Last month, I wrote about the "software as service" discussion, and how it impacts education, and particularly the implications for testing and evaluation. This month, I thought it might be interesting to take a look at how educational institutions are including Web 2.0 tools like podcasts and Second Life in the curriculum.
Let's start with podcasts. A podcast is simply an audio program that can be downloaded to your computer or MP3 player and listened to at your convenience. Delivered through RSS, once a user subscribes, new shows are automatically downloaded into a "podcatcher" program like iTunes. Why is this so powerful for education? Professors can record, and students can listen, to lectures at their convenience. Class is no longer tied to a specific place or time. UC Berkeley currently offers more than 70 podcast courses on iTunes -- everything from Human Emotion (Psych 156) to Physics for Future Presidents (Physics 10).
While the benefits for distance learning are immediately obvious, the podcast format can be useful to deliver supplemental material for any class. For example, speeches by a guest lecturers such as Senator Hillary Clinton, former Secretary of State Madeleine Albright, journalist Bob Woodward and Supreme Court Justice Stephen Breyer are now available long past the original "real" dates from Princeton and Yale on iTunes.
The podcast format does of course have its limitations. It is simply an information delivery format. Because it is pre-recorded, it is highly suitable for lectures, but generally inadequate as a sole method of delivery for classes or subjects that require in-depth discussion and interaction.
That's why some institutions are looking at virtual worlds like Second Life. What's a virtual world? In the simplest terms, it is a computer-based simulated environment in which the users interact via avatars.
This week, the EDUCAUSE Learning Initiative Spring Focus Session being held in Raleigh North Carolina is focused on immersive learning environments like online games and virtual worlds. Prior to the conference, Jarret Cummings, an EDUCAUSE blogger, interviewed Sarah Robbins, a TA Instructor in English at Ball State University on her Second Life class.Well worth a listen.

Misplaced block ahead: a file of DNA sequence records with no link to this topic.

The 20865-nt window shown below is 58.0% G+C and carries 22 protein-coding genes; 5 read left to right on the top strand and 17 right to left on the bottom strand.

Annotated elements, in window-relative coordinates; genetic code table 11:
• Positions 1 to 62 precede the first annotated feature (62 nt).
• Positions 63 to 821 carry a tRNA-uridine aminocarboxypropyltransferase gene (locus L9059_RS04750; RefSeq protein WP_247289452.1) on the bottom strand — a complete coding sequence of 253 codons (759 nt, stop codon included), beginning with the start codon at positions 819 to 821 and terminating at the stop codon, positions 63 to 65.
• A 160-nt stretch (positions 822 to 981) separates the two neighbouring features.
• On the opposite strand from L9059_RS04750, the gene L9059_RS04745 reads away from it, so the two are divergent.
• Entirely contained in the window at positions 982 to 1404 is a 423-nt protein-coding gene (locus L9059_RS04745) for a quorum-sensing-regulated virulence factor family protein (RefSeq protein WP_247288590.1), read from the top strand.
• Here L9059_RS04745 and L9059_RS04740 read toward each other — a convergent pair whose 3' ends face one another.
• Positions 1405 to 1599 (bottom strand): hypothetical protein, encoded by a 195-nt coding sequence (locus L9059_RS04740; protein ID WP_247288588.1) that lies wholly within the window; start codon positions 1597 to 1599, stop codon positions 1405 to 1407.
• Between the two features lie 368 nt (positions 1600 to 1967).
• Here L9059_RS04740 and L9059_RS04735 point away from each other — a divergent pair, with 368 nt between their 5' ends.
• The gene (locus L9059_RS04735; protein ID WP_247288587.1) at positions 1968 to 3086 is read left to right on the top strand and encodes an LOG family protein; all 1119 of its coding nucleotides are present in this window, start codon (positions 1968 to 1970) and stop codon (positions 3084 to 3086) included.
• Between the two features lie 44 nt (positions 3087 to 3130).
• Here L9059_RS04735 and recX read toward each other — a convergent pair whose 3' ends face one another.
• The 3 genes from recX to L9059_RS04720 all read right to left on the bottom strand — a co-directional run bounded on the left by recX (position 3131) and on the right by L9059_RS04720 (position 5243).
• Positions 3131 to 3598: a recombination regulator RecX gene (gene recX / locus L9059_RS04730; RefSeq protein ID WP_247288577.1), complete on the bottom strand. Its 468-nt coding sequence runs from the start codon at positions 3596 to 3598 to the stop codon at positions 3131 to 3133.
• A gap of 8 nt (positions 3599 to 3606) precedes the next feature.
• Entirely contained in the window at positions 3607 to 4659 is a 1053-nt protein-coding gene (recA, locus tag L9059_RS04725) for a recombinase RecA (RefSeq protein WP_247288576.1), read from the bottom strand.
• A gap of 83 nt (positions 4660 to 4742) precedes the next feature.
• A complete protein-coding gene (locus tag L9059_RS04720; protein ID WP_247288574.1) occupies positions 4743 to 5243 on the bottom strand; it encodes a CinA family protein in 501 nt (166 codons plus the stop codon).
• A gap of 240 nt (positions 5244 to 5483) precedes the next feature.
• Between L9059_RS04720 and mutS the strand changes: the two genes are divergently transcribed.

Some other interesting courses and places in Second Life:
- the class, Law in the Court of Public Opinion. from the Harvard Law School and the Harvard Extension School (fall semester, 2006)
- the New Media Consortium's Second Life campus. You can watch an introductory video here. They are also blogging from the ELI sessions and hosting Second Life versions of some of them.
Of course, neither podcasts nor virtual worlds were specifically developed as educational environments. In order to evaluate student performance, we still need a way to test. If the students are on-campus, we have choices, including computer-based tests secured by technologies like our Securexam. Once we go off campus, in a distance learning environment, browser-based testing using the software as service model that we discussed last month seems to be the emerging solution. But for widespread adoption to occur, we need a way to ensure that the person taking the test is the person who should be taking the test. And he or she is taking it without outside help.
We have been working on a solution which is now in beta at a large US university. You can get a sneak peek here. More next month.
- Podcasting in Higher Ed: Reflective, Disruptive, and Evolving by Ray Schroeder
- Second Life Educators List
- Computing Expert Talks in Second Life (The Chronicle's Wired Campus blog)
- Another perspective: Concerns about Virtual Reality and the Second Life Phenomenon